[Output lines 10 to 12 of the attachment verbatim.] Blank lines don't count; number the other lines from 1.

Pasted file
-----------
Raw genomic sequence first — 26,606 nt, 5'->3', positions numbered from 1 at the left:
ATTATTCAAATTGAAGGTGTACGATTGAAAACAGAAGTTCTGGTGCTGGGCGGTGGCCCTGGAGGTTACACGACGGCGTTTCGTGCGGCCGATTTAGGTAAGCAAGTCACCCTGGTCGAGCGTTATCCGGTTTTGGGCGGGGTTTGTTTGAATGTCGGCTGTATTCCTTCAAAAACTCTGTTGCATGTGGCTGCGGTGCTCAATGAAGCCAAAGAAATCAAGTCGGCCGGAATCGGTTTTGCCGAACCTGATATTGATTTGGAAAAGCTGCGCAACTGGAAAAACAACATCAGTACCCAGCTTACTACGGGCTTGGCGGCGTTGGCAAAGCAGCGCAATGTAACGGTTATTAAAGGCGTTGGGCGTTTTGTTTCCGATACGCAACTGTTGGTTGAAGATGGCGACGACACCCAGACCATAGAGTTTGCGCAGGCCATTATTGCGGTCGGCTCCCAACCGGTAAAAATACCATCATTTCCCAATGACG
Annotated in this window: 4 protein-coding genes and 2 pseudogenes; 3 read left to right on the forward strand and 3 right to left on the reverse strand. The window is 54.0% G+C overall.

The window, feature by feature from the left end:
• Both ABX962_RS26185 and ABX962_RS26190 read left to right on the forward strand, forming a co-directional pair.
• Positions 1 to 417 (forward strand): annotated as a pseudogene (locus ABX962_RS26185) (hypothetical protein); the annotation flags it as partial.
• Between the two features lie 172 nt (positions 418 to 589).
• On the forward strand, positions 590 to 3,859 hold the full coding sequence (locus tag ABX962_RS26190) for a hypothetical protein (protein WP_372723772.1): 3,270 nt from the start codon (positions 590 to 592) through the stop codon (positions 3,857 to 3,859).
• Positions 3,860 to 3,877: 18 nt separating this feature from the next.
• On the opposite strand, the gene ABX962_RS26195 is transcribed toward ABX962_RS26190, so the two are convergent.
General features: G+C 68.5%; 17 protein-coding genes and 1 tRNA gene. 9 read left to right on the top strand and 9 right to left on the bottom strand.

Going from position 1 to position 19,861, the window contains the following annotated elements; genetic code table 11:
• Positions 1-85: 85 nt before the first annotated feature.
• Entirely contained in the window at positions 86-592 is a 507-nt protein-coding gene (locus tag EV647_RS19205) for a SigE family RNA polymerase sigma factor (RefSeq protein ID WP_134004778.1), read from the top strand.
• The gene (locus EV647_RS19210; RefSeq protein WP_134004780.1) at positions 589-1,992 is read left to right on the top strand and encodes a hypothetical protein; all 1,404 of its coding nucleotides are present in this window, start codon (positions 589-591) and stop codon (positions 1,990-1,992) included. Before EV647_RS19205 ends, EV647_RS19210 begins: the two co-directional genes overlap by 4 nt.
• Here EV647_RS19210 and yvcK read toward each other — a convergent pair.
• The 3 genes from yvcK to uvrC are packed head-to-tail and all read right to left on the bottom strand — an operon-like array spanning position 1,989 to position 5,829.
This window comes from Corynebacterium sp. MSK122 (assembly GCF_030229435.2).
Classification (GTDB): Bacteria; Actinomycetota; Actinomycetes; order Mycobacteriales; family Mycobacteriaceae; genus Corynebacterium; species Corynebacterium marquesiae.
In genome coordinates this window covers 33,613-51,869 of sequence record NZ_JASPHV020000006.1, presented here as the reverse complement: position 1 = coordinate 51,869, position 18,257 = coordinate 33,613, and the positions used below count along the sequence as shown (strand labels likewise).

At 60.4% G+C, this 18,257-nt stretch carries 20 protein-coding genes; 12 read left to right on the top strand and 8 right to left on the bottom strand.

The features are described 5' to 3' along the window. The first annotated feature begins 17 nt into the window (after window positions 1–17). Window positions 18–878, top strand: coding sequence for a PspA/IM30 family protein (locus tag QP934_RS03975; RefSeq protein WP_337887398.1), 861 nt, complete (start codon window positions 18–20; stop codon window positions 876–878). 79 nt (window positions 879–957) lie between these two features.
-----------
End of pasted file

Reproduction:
• On the opposite strand, the gene ABX962_RS26195 is transcribed toward ABX962_RS26190, so the two are convergent.
General features: G+C 68.5%; 17 protein-coding genes and 1 tRNA gene. 9 read left to right on the top strand and 9 right to left on the bottom strand.

Going from position 1 to position 19,861, the window contains the following annotated elements; genetic code table 11: